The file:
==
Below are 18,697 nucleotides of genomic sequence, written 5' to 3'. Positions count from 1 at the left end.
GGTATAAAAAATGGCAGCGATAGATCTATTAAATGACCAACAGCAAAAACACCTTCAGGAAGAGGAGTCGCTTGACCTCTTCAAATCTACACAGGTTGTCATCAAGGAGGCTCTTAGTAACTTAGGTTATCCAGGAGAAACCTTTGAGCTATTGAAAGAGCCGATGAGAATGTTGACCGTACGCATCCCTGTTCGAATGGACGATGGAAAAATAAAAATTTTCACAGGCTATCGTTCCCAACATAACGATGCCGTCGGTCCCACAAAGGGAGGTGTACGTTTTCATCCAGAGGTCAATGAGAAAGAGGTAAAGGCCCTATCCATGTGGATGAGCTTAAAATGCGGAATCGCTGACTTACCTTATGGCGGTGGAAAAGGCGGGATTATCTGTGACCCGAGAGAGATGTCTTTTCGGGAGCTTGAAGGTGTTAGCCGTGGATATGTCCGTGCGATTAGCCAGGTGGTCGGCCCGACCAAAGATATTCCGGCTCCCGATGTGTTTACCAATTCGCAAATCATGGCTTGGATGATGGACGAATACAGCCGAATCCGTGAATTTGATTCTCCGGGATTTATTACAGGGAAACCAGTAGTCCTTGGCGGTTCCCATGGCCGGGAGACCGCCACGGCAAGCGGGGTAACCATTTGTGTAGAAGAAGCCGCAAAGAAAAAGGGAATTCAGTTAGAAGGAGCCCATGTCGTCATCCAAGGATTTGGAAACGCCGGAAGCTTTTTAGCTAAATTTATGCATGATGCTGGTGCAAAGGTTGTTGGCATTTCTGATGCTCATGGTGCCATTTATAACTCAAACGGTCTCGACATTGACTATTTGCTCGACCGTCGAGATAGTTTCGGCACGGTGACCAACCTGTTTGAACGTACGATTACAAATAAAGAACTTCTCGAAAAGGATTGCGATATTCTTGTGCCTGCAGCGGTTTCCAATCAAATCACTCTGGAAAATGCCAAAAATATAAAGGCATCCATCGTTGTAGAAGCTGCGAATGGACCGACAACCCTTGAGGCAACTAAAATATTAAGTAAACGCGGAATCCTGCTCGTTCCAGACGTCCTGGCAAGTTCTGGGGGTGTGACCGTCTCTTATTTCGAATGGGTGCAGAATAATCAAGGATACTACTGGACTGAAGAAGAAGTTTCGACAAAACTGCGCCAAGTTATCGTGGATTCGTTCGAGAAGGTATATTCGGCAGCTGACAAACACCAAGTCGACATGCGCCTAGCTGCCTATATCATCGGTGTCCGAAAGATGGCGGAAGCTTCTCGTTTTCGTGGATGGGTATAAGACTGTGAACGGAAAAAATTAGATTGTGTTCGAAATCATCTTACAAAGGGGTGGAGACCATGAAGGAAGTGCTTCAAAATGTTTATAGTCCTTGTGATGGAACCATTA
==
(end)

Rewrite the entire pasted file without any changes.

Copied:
Below are 18,697 nucleotides of genomic sequence, written 5' to 3'. Positions count from 1 at the left end.
GGTATAAAAAATGGCAGCGATAGATCTATTAAATGACCAACAGCAAAAACACCTTCAGGAAGAGGAGTCGCTTGACCTCTTCAAATCTACACAGGTTGTCATCAAGGAGGCTCTTAGTAACTTAGGTTATCCAGGAGAAACCTTTGAGCTATTGAAAGAGCCGATGAGAATGTTGACCGTACGCATCCCTGTTCGAATGGACGATGGAAAAATAAAAATTTTCACAGGCTATCGTTCCCAACATAACGATGCCGTCGGTCCCACAAAGGGAGGTGTACGTTTTCATCCAGAGGTCAATGAGAAAGAGGTAAAGGCCCTATCCATGTGGATGAGCTTAAAATGCGGAATCGCTGACTTACCTTATGGCGGTGGAAAAGGCGGGATTATCTGTGACCCGAGAGAGATGTCTTTTCGGGAGCTTGAAGGTGTTAGCCGTGGATATGTCCGTGCGATTAGCCAGGTGGTCGGCCCGACCAAAGATATTCCGGCTCCCGATGTGTTTACCAATTCGCAAATCATGGCTTGGATGATGGACGAATACAGCCGAATCCGTGAATTTGATTCTCCGGGATTTATTACAGGGAAACCAGTAGTCCTTGGCGGTTCCCATGGCCGGGAGACCGCCACGGCAAGCGGGGTAACCATTTGTGTAGAAGAAGCCGCAAAGAAAAAGGGAATTCAGTTAGAAGGAGCCCATGTCGTCATCCAAGGATTTGGAAACGCCGGAAGCTTTTTAGCTAAATTTATGCATGATGCTGGTGCAAAGGTTGTTGGCATTTCTGATGCTCATGGTGCCATTTATAACTCAAACGGTCTCGACATTGACTATTTGCTCGACCGTCGAGATAGTTTCGGCACGGTGACCAACCTGTTTGAACGTACGATTACAAATAAAGAACTTCTCGAAAAGGATTGCGATATTCTTGTGCCTGCAGCGGTTTCCAATCAAATCACTCTGGAAAATGCCAAAAATATAAAGGCATCCATCGTTGTAGAAGCTGCGAATGGACCGACAACCCTTGAGGCAACTAAAATATTAAGTAAACGCGGAATCCTGCTCGTTCCAGACGTCCTGGCAAGTTCTGGGGGTGTGACCGTCTCTTATTTCGAATGGGTGCAGAATAATCAAGGATACTACTGGACTGAAGAAGAAGTTTCGACAAAACTGCGCCAAGTTATCGTGGATTCGTTCGAGAAGGTATATTCGGCAGCTGACAAACACCAAGTCGACATGCGCCTAGCTGCCTATATCATCGGTGTCCGAAAGATGGCGGAAGCTTCTCGTTTTCGTGGATGGGTATAAGACTGTGAACGGAAAAAATTAGATTGTGTTCGAAATCATCTTACAAAGGGGTGGAGACCATGAAGGAAGTGCTTCAAAATGTTTATAGTCCTTGTGATGGAACCATTA